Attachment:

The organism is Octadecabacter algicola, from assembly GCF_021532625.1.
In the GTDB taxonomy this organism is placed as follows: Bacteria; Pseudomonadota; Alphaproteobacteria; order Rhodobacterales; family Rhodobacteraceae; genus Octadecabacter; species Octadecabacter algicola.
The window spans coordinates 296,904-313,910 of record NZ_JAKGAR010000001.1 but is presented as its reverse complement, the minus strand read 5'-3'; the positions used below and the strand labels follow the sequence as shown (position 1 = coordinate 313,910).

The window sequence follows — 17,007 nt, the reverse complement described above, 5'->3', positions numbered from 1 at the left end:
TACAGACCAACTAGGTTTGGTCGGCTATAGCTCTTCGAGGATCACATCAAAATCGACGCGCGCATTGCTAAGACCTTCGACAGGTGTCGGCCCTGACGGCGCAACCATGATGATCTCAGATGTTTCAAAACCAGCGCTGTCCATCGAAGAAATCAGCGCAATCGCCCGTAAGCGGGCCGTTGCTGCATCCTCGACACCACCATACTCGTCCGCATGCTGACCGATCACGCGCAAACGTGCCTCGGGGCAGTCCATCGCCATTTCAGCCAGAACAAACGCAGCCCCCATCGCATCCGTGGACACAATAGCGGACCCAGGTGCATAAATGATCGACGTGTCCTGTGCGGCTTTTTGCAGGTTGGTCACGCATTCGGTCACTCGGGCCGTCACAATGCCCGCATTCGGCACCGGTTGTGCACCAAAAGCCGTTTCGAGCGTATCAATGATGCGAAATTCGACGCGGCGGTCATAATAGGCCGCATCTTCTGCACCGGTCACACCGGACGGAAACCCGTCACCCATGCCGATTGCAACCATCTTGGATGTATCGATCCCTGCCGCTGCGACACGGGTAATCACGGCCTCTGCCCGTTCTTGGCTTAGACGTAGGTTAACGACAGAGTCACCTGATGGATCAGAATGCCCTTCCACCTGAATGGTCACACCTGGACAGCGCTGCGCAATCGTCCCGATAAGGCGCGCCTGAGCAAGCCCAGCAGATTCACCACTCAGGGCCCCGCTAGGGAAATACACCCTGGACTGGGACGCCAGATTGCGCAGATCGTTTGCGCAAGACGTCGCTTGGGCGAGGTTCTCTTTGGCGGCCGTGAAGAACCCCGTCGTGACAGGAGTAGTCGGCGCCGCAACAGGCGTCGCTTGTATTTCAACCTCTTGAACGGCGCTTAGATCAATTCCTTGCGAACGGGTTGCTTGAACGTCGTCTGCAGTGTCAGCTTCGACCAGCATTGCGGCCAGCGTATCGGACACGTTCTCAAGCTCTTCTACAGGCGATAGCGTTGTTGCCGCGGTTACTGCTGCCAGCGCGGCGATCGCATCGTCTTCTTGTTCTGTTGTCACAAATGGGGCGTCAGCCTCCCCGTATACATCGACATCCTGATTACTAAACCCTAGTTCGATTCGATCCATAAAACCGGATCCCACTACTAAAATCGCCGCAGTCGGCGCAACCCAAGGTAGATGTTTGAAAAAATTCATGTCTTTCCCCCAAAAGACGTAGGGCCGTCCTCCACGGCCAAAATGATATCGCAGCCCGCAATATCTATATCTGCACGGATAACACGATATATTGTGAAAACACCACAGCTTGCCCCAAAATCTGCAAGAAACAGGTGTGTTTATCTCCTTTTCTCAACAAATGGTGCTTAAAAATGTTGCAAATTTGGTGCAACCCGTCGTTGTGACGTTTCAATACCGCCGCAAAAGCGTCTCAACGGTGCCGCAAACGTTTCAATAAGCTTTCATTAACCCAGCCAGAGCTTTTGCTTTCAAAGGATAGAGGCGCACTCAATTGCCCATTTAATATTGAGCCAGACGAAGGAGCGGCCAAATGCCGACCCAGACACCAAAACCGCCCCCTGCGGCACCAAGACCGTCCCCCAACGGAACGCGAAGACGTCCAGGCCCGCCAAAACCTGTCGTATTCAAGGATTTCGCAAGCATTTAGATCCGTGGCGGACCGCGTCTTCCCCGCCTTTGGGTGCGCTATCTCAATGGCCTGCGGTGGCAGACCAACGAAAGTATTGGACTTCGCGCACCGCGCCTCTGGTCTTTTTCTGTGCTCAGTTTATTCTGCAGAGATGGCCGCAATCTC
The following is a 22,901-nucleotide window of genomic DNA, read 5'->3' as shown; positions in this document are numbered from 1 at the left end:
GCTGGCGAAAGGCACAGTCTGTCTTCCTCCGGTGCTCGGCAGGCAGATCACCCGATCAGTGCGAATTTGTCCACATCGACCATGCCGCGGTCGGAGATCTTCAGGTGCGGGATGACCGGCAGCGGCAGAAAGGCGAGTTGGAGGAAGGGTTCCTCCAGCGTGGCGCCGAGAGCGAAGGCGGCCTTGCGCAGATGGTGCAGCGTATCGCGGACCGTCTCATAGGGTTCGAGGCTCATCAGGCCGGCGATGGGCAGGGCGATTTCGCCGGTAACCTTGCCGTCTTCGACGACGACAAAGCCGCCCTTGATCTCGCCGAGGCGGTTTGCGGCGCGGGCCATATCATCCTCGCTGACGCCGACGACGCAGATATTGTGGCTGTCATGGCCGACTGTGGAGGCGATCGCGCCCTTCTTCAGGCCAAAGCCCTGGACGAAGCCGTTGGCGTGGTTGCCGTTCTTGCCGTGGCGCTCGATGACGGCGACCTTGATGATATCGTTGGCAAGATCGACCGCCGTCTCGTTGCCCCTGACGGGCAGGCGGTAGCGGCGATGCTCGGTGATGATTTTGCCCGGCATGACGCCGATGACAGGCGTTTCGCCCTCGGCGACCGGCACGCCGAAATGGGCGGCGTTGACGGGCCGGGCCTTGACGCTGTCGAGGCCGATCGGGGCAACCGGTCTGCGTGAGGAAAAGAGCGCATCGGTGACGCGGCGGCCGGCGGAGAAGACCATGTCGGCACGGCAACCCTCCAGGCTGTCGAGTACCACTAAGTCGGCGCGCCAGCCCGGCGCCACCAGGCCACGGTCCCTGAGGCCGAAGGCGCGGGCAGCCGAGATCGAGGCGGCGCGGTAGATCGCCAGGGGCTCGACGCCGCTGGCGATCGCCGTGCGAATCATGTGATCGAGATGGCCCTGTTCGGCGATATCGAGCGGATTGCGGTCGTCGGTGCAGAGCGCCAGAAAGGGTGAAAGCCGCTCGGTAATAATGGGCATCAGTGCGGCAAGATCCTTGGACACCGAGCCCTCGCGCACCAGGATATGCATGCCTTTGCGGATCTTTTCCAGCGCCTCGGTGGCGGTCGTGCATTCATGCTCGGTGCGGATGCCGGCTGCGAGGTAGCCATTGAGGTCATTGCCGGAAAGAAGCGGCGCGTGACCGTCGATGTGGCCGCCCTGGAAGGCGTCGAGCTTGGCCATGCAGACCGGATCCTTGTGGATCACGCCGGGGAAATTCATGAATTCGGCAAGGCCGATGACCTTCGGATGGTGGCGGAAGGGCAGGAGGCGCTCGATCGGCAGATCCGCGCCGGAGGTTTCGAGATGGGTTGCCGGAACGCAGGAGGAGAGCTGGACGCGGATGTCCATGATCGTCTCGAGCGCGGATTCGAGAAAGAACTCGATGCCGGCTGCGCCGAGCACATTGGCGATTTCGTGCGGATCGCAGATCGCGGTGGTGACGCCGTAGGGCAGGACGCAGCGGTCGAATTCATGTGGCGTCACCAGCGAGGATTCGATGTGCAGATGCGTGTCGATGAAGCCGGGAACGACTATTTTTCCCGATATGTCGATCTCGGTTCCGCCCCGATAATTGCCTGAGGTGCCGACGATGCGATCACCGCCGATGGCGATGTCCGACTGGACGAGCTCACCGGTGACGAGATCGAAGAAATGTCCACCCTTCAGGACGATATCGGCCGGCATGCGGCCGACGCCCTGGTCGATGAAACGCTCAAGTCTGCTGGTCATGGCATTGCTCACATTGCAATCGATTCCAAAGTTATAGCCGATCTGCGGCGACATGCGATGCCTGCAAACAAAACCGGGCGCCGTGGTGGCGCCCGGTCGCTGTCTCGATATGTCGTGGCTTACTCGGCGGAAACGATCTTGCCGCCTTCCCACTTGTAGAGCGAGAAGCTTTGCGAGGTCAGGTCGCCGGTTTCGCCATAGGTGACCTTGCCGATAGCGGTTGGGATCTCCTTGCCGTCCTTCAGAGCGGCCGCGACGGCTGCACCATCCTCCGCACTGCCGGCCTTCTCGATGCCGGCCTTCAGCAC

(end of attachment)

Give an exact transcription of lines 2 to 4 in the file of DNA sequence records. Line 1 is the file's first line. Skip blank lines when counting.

In the GTDB taxonomy this organism is placed as follows: Bacteria; Pseudomonadota; Alphaproteobacteria; order Rhodobacterales; family Rhodobacteraceae; genus Octadecabacter; species Octadecabacter algicola.
The window spans coordinates 296,904-313,910 of record NZ_JAKGAR010000001.1 but is presented as its reverse complement, the minus strand read 5'-3'; the positions used below and the strand labels follow the sequence as shown (position 1 = coordinate 313,910).

The window sequence follows — 17,007 nt, the reverse complement described above, 5'->3', positions numbered from 1 at the left end: